Mater's New Emergency Department is Open to the Public
On Sunday 17th February at 10pm the Mater’s new Emergency Department in the Whitty Building (Level 0) opened.
Access and egress for members of the public and ambulances to the new Emergency Department in the new Whitty Building is via pedestrian and road access on Eccles Street.
The new access is well signposted and situated approximately 100 metres from the Dorset Street end of Eccles Street.
Pedestrian access is adjacent to the new car park ramp.
The Emergency Department provides a 24-hour emergency service, 365 days a year, and sees in the region of 50,000 patients annually. Approximately 21% of patients attending are maintained in hospital for in-patient treatment. The core function of the department is to provide resuscitation for critically ill and injured patients. In addition expert service is delivered to patients with lower acuity presentations including medical, surgical and traumatic cases. Patients presenting to the department undergo an initial assessment (triage) soon after arrival to determine the nature and severity of their problem. Thereafter they are treated according to clinical need as soon as possible.
Accommodation in the new Emergency Department includes:
- A resuscitation room; the resuscitation capacity of the new department provides an increase in excess of 60% capacity compared to present capability, reflecting the increase in the number of patients attending with critical illness and injury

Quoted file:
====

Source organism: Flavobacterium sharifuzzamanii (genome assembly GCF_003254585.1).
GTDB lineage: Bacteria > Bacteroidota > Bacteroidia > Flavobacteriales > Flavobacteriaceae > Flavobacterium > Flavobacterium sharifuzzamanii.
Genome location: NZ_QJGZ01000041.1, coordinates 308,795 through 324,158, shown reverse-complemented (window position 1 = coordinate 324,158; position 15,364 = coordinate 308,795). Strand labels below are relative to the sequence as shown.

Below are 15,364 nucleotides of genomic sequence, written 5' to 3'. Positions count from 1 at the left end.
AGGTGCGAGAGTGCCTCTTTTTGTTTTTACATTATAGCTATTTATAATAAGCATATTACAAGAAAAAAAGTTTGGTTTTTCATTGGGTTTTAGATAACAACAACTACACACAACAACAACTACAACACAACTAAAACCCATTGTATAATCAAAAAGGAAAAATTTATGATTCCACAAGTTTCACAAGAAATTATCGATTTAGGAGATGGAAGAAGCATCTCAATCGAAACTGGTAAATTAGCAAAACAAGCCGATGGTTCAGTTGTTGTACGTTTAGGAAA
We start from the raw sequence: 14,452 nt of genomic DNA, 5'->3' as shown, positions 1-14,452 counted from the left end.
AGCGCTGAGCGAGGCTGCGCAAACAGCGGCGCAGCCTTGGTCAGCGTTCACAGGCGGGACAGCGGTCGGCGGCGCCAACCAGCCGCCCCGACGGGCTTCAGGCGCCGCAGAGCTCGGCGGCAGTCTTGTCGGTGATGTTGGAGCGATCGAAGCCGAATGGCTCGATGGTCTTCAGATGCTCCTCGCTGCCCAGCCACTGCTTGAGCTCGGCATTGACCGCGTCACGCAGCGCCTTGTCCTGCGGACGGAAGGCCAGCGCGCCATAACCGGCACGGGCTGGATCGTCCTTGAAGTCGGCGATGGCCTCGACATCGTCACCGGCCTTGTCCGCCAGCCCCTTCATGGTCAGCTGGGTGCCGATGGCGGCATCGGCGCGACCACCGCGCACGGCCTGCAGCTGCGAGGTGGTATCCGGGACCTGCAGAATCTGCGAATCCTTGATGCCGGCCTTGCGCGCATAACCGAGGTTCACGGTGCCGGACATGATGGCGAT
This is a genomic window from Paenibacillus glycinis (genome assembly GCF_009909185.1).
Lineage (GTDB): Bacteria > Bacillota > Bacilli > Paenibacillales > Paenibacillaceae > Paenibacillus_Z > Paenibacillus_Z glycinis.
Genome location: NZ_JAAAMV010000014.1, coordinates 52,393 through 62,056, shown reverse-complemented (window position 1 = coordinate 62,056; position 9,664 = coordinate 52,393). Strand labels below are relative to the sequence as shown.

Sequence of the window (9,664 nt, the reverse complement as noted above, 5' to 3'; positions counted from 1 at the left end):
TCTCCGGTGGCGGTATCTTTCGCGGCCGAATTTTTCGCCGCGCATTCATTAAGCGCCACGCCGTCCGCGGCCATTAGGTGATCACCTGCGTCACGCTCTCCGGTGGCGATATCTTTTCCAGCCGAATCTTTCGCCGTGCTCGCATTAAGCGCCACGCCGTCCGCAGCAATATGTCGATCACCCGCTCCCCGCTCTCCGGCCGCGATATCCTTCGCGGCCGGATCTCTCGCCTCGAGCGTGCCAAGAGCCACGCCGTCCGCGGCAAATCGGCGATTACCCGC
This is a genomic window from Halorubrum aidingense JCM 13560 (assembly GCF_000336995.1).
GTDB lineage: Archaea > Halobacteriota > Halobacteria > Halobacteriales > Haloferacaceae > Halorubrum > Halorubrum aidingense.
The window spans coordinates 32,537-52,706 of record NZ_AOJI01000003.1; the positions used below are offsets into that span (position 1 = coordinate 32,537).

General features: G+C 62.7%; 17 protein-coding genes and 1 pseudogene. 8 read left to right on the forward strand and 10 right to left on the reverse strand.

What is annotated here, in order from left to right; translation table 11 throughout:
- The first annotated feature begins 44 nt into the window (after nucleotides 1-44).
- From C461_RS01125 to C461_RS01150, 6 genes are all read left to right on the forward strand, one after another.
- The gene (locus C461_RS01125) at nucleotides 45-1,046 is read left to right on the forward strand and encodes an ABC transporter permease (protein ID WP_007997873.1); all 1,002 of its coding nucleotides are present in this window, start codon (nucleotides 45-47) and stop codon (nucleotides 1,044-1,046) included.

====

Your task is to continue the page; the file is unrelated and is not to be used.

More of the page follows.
- 15 new single patient examination and treatment cubicles for patients with complex and urgent medical complaints
- A dedicated CT / X-ray suite
- An ambulatory care area for management of low impact trauma cases and ambulant patients suffering from less serious medical conditions
- Space for liaison personnel (e.g. psychiatric liaison nurse, GP liaison nurse and a social worker)
A 12 bay acute medical assessment unit is accommodated in the acute floor in line with Clinical Care Programmes.
Special attention has been paid to the quality of the physical environment for patients, staff and visitors, reflecting contemporary architecture and design. Importance has been placed on the maximisation of natural light into the facility.
The design team has adopted an integrated design approach to support a low energy and sustainable design solution.
Specific concepts were adopted at the outset of the design process. The work on these concepts within this project is of considerable significance because of the scale of savings in the energy consumption and associated reductions in CO2 emissions and its potential replication in Ireland and elsewhere.